When I was much younger, albeit, with a predilection for appearing to be much older, I decided the scent of Bay Rum cologne suited my particular sense of style. I say "style" but of course it was really adolescent affectation born of daydreaming an urbane existence with undefined tropical dimensions. Something along the lines of Andre Malraux vacationing in the Caribbean, sipping pastis in a rumpled linen jacket beneath palm trees and a stormy sky. It worked for me at the time, as far as I can recall.
Later, even my callow nose became aware that no two brands of Bay Rum cologne smelled alike. Not just slightly dissimilar, they were so different they might as well be the odoriferous equivalent of chalk and cheese. Some I liked and some I definitely did not. Imagine the bottled stench of boiling cabbage and the aroma of sizzling bacon both confusingly being called Eau de Kitchenette. Sometimes such various strains of Bay Rum weren't even spelled the same, as you could buy 'Bay Rhum,' an archaic conceit too much even for me to consider.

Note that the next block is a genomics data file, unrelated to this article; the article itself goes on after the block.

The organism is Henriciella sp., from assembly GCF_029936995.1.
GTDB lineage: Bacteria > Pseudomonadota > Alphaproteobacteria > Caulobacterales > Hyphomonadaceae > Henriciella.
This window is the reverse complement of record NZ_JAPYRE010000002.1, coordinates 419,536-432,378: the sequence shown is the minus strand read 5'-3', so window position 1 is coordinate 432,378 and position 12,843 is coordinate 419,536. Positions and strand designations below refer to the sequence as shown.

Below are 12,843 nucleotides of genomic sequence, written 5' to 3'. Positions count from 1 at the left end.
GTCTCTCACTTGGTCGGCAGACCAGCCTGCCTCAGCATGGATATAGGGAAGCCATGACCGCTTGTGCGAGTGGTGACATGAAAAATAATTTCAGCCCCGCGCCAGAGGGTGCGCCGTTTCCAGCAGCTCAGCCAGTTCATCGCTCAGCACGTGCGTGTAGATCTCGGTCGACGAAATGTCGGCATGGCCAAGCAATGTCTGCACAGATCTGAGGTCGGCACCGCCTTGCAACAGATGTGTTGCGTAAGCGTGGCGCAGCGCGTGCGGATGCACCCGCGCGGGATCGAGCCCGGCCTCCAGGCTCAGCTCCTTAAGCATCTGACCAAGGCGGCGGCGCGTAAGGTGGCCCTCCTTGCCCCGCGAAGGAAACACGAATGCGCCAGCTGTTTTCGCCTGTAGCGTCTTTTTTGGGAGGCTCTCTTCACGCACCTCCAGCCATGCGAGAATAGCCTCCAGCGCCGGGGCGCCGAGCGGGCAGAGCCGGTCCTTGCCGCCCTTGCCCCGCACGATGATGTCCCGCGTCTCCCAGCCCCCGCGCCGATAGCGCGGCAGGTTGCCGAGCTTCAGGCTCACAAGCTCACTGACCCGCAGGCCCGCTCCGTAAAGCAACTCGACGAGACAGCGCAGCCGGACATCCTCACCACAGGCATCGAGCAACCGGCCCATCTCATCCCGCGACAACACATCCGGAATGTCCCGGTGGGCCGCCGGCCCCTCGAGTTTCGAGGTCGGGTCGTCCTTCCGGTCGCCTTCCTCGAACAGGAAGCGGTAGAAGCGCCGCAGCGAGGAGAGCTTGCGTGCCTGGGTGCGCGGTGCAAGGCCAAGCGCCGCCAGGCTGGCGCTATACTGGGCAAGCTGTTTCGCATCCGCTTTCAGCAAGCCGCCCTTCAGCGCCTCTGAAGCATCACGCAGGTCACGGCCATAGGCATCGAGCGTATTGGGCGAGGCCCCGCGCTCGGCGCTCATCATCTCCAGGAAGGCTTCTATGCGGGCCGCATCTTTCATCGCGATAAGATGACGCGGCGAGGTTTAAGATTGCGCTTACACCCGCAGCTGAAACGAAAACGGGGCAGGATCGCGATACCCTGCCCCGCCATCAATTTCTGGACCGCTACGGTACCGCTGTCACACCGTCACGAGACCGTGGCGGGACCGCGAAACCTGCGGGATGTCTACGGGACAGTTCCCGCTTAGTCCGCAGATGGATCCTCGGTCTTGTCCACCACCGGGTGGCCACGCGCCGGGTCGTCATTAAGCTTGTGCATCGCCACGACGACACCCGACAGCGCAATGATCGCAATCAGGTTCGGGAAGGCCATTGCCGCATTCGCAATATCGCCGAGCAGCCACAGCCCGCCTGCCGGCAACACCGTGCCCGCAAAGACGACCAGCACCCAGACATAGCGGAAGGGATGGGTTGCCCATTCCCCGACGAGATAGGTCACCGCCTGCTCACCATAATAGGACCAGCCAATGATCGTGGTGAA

These days, having finally reached the age I once impersonated, I no longer buy Bay Rum cologne, finding contentment with the cheaper aftershave varieties whose weak scent dissipates within a trice of application. And whatever affectations I entertain evaporate in similar instantaneous fashion, losing their pretentious appeal mere seconds after being brought to mind. In fact, I can barely remember to buff my armpits with sports stick deodorant. But that's probably too much information.